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by Lauren Gibbons Paul, Managing Automation - AIA Posted 04/30/2002
Reprinted with permission from Managing Automation , March 2002
Machine vision systems come down in price, size, and complexity, and join with robots for advanced factory applications.
At the DaimlerChrysler factory in Twinsburg, Ohio, the loading of car and SUV doors onto the production line to be assembled into finished vehicles used to cause innumerable safety and efficiency problems.
For one thing, people had to move these large pieces of razor-sharp metal off the racks to put them onto the line. Accidents were common. For another, although the system demanded that a new door be loaded onto the line every 15 seconds, that wasn’t always possible since it was a manual (and back-breaking) process. And the racks that stored the parts had to be re-tooled every year, which meant huge costs. In fact, this process was the Achilles heel of the entire production line. The situation was primed for automation, thought Brad Dailey, assembly project and tooling manager for DaimlerChrysler AG (Auburn Hills, MI).
One clear solution was to use robots to unload the treacherous doors from the racks. But that had proved impossible, says Dailey, since the size and position of the doors are too variable for standard robots to cope with. The answer: a combination robot/machine vision application based on technology from Cognex Corp. (Natick, MA), Nachi Robotic Systems Inc. (Novi, MI), and Shafi Inc. (Brighton, MI).
‘‘I thought we could improve the safety issue and improve our productivity by using a vision application,’‘ says Dailey. However, this type of application had never been done before in the auto industry. So, he enlisted the help of Adil Shafi of Shafi Inc. to provide the software to knit together the Cognex vision system and the Nachi robot.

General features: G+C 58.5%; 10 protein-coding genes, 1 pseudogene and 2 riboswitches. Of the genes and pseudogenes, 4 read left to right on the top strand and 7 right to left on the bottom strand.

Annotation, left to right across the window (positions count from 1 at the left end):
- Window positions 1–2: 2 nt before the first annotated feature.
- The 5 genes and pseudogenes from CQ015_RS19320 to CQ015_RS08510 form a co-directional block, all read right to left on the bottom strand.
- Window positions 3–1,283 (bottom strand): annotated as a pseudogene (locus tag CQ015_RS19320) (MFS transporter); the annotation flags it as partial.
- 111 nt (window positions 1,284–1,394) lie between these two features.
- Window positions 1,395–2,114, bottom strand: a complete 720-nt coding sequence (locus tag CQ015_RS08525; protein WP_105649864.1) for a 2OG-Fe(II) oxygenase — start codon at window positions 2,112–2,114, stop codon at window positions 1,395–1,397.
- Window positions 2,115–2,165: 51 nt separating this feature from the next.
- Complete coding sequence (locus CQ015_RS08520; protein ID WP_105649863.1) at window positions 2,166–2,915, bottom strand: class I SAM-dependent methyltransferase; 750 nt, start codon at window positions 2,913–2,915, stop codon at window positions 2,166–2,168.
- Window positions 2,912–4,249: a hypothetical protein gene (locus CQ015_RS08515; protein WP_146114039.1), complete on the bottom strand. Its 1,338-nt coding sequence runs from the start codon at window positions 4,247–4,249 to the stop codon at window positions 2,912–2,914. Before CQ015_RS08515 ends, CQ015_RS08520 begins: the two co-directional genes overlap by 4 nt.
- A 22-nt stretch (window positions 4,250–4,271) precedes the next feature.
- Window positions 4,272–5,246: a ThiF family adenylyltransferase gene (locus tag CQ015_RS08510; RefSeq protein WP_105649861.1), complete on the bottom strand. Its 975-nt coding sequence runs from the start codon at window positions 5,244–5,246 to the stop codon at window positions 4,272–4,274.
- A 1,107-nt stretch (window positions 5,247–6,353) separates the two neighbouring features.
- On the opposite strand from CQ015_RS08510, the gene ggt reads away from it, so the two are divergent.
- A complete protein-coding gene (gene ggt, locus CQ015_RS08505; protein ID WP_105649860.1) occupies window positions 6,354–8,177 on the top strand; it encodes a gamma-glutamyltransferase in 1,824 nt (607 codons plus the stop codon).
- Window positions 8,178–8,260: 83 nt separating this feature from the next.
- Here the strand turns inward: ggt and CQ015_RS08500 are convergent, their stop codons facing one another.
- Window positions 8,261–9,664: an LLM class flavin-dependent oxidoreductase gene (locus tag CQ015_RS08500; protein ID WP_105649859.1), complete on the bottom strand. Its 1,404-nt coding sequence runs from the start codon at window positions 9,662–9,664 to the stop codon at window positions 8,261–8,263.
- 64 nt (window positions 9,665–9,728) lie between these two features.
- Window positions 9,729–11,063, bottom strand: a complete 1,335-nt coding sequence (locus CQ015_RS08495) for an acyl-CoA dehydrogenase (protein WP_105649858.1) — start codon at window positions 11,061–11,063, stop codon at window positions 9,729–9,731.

Together, they created and rolled out the system in six weeks last summer. ‘‘There are a multitude of benefits. We’ve had great improvements in safety and productivity. We can bring in six door lines where we could only do three before,’‘ says Dailey with understandable enthusiasm. The project cost $300,000 to put in place; Dailey and his team expect cost savings to be $440,000 annually.
Bearing little resemblance to their large, unwieldy, and exorbitantly priced forbearers, machine vision systems are coming into their own. Today’s models are smaller, much cheaper (about $7,000 today for one system installed versus anywhere from $25,000 to $100,000 about six years ago), and much easier to use. Some vision systems have color capabilities, enabling them to identify presence or absence of particular colors. Many have Ethernet networking capabilities built in so the cameras can share data with other controllers on the plant floor, as well as pass information up to enterprise IT systems.
And machine vision applications have expanded. In addition to robot guidance (such as DaimlerChrysler’s application), there are inspection systems that check for presence/absence of certain characteristics, pass/fail of specified tests, and perform optical character recognition. Then there are gauging vision systems, which perform sophisticated measurements. These are not your father’s machine vision systems.
‘‘They’ve gone from these large, very expensive products and migrated down to a smaller footprint and smaller price. It’s like packaging the power of a mainframe computer in a PDA,’‘ says Mark Sippel, vision product marketing manager for Omron Electronics LLC (Schaumburg, IL). The market has responded favorably, growing 26% last year, according to the Automated Imaging Association (AIA, Ann Arbor, MI).